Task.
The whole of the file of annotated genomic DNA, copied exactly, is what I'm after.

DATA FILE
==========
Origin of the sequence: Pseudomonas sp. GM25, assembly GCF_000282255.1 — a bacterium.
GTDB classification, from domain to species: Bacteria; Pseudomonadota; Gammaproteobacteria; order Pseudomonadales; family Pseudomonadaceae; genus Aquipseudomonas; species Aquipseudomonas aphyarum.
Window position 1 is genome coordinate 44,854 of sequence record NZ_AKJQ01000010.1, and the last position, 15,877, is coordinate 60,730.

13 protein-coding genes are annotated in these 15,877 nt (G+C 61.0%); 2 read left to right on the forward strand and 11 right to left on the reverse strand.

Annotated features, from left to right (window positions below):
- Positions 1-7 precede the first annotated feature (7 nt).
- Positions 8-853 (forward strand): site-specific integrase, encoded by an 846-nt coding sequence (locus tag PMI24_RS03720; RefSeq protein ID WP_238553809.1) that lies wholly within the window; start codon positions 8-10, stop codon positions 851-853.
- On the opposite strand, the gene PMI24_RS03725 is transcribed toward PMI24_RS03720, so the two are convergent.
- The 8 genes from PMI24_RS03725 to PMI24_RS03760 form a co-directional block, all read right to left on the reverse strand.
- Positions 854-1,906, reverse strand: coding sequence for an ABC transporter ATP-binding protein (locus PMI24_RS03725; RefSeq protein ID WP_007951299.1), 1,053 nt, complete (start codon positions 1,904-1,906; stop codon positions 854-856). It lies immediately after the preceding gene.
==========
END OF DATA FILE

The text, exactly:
Origin of the sequence: Pseudomonas sp. GM25, assembly GCF_000282255.1 — a bacterium.
GTDB classification, from domain to species: Bacteria; Pseudomonadota; Gammaproteobacteria; order Pseudomonadales; family Pseudomonadaceae; genus Aquipseudomonas; species Aquipseudomonas aphyarum.
Window position 1 is genome coordinate 44,854 of sequence record NZ_AKJQ01000010.1, and the last position, 15,877, is coordinate 60,730.

13 protein-coding genes are annotated in these 15,877 nt (G+C 61.0%); 2 read left to right on the forward strand and 11 right to left on the reverse strand.

Annotated features, from left to right (window positions below):
- Positions 1-7 precede the first annotated feature (7 nt).
- Positions 8-853 (forward strand): site-specific integrase, encoded by an 846-nt coding sequence (locus tag PMI24_RS03720; RefSeq protein ID WP_238553809.1) that lies wholly within the window; start codon positions 8-10, stop codon positions 851-853.
- On the opposite strand, the gene PMI24_RS03725 is transcribed toward PMI24_RS03720, so the two are convergent.
- The 8 genes from PMI24_RS03725 to PMI24_RS03760 form a co-directional block, all read right to left on the reverse strand.
- Positions 854-1,906, reverse strand: coding sequence for an ABC transporter ATP-binding protein (locus PMI24_RS03725; RefSeq protein ID WP_007951299.1), 1,053 nt, complete (start codon positions 1,904-1,906; stop codon positions 854-856). It lies immediately after the preceding gene.